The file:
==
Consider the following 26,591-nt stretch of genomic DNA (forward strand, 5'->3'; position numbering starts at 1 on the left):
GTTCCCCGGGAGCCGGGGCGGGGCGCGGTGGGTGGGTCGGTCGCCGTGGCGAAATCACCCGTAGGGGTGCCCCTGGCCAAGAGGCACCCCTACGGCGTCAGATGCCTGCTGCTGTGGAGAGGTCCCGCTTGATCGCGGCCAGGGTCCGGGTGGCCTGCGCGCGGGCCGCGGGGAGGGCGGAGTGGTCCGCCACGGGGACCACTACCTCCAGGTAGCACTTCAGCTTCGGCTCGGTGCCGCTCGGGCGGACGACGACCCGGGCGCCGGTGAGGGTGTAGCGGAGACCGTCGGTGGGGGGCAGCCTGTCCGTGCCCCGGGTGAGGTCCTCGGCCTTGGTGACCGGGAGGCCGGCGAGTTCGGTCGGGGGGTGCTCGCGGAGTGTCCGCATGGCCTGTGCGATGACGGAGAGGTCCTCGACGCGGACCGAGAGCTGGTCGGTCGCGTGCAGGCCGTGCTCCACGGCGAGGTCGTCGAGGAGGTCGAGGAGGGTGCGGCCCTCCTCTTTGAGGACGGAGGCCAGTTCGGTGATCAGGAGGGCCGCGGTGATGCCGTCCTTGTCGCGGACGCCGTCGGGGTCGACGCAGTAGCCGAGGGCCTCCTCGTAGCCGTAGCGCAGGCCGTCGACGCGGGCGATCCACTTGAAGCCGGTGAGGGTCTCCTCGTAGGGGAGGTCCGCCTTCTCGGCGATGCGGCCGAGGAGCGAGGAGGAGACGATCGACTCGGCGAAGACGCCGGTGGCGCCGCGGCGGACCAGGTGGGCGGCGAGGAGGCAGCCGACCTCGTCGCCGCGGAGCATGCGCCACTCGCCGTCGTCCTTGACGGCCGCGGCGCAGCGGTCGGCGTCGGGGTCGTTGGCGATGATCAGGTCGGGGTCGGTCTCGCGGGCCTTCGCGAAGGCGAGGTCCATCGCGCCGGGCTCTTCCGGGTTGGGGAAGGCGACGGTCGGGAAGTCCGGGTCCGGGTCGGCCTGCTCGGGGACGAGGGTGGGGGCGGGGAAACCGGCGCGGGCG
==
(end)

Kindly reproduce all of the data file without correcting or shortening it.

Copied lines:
Consider the following 26,591-nt stretch of genomic DNA (forward strand, 5'->3'; position numbering starts at 1 on the left):
GTTCCCCGGGAGCCGGGGCGGGGCGCGGTGGGTGGGTCGGTCGCCGTGGCGAAATCACCCGTAGGGGTGCCCCTGGCCAAGAGGCACCCCTACGGCGTCAGATGCCTGCTGCTGTGGAGAGGTCCCGCTTGATCGCGGCCAGGGTCCGGGTGGCCTGCGCGCGGGCCGCGGGGAGGGCGGAGTGGTCCGCCACGGGGACCACTACCTCCAGGTAGCACTTCAGCTTCGGCTCGGTGCCGCTCGGGCGGACGACGACCCGGGCGCCGGTGAGGGTGTAGCGGAGACCGTCGGTGGGGGGCAGCCTGTCCGTGCCCCGGGTGAGGTCCTCGGCCTTGGTGACCGGGAGGCCGGCGAGTTCGGTCGGGGGGTGCTCGCGGAGTGTCCGCATGGCCTGTGCGATGACGGAGAGGTCCTCGACGCGGACCGAGAGCTGGTCGGTCGCGTGCAGGCCGTGCTCCACGGCGAGGTCGTCGAGGAGGTCGAGGAGGGTGCGGCCCTCCTCTTTGAGGACGGAGGCCAGTTCGGTGATCAGGAGGGCCGCGGTGATGCCGTCCTTGTCGCGGACGCCGTCGGGGTCGACGCAGTAGCCGAGGGCCTCCTCGTAGCCGTAGCGCAGGCCGTCGACGCGGGCGATCCACTTGAAGCCGGTGAGGGTCTCCTCGTAGGGGAGGTCCGCCTTCTCGGCGATGCGGCCGAGGAGCGAGGAGGAGACGATCGACTCGGCGAAGACGCCGGTGGCGCCGCGGCGGACCAGGTGGGCGGCGAGGAGGCAGCCGACCTCGTCGCCGCGGAGCATGCGCCACTCGCCGTCGTCCTTGACGGCCGCGGCGCAGCGGTCGGCGTCGGGGTCGTTGGCGATGATCAGGTCGGGGTCGGTCTCGCGGGCCTTCGCGAAGGCGAGGTCCATCGCGCCGGGCTCTTCCGGGTTGGGGAAGGCGACGGTCGGGAAGTCCGGGTCCGGGTCGGCCTGCTCGGGGACGAGGGTGGGGGCGGGGAAACCGGCGCGGGCG